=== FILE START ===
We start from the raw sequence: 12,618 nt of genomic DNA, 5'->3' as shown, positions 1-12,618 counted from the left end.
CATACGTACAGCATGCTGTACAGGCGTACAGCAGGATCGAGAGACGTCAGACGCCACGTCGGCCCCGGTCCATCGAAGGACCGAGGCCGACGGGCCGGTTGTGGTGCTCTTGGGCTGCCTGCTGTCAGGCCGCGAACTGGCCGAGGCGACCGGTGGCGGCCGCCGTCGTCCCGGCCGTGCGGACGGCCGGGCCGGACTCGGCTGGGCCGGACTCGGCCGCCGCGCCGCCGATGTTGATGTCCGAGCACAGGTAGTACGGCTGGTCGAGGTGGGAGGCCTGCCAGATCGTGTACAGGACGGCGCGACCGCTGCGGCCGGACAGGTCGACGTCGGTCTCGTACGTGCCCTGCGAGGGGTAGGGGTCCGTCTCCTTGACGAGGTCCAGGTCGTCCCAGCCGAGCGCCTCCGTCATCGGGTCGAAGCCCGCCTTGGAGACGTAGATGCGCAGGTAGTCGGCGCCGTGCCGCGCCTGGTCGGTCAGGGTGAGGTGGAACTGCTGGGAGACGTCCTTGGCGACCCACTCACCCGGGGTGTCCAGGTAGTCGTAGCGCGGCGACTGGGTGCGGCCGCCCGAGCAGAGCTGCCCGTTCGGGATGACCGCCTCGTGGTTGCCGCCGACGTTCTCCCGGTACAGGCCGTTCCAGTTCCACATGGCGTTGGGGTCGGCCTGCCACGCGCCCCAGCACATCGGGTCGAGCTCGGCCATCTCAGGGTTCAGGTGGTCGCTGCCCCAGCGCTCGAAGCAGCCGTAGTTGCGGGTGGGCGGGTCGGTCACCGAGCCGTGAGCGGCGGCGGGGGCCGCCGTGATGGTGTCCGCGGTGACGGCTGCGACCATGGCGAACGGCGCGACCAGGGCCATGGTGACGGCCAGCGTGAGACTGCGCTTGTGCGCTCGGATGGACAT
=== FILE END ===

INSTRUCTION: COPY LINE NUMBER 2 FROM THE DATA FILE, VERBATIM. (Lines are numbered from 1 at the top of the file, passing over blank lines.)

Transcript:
CATACGTACAGCATGCTGTACAGGCGTACAGCAGGATCGAGAGACGTCAGACGCCACGTCGGCCCCGGTCCATCGAAGGACCGAGGCCGACGGGCCGGTTGTGGTGCTCTTGGGCTGCCTGCTGTCAGGCCGCGAACTGGCCGAGGCGACCGGTGGCGGCCGCCGTCGTCCCGGCCGTGCGGACGGCCGGGCCGGACTCGGCTGGGCCGGACTCGGCCGCCGCGCCGCCGATGTTGATGTCCGAGCACAGGTAGTACGGCTGGTCGAGGTGGGAGGCCTGCCAGATCGTGTACAGGACGGCGCGACCGCTGCGGCCGGACAGGTCGACGTCGGTCTCGTACGTGCCCTGCGAGGGGTAGGGGTCCGTCTCCTTGACGAGGTCCAGGTCGTCCCAGCCGAGCGCCTCCGTCATCGGGTCGAAGCCCGCCTTGGAGACGTAGATGCGCAGGTAGTCGGCGCCGTGCCGCGCCTGGTCGGTCAGGGTGAGGTGGAACTGCTGGGAGACGTCCTTGGCGACCCACTCACCCGGGGTGTCCAGGTAGTCGTAGCGCGGCGACTGGGTGCGGCCGCCCGAGCAGAGCTGCCCGTTCGGGATGACCGCCTCGTGGTTGCCGCCGACGTTCTCCCGGTACAGGCCGTTCCAGTTCCACATGGCGTTGGGGTCGGCCTGCCACGCGCCCCAGCACATCGGGTCGAGCTCGGCCATCTCAGGGTTCAGGTGGTCGCTGCCCCAGCGCTCGAAGCAGCCGTAGTTGCGGGTGGGCGGGTCGGTCACCGAGCCGTGAGCGGCGGCGGGGGCCGCCGTGATGGTGTCCGCGGTGACGGCTGCGACCATGGCGAACGGCGCGACCAGGGCCATGGTGACGGCCAGCGTGAGACTGCGCTTGTGCGCTCGGATGGACAT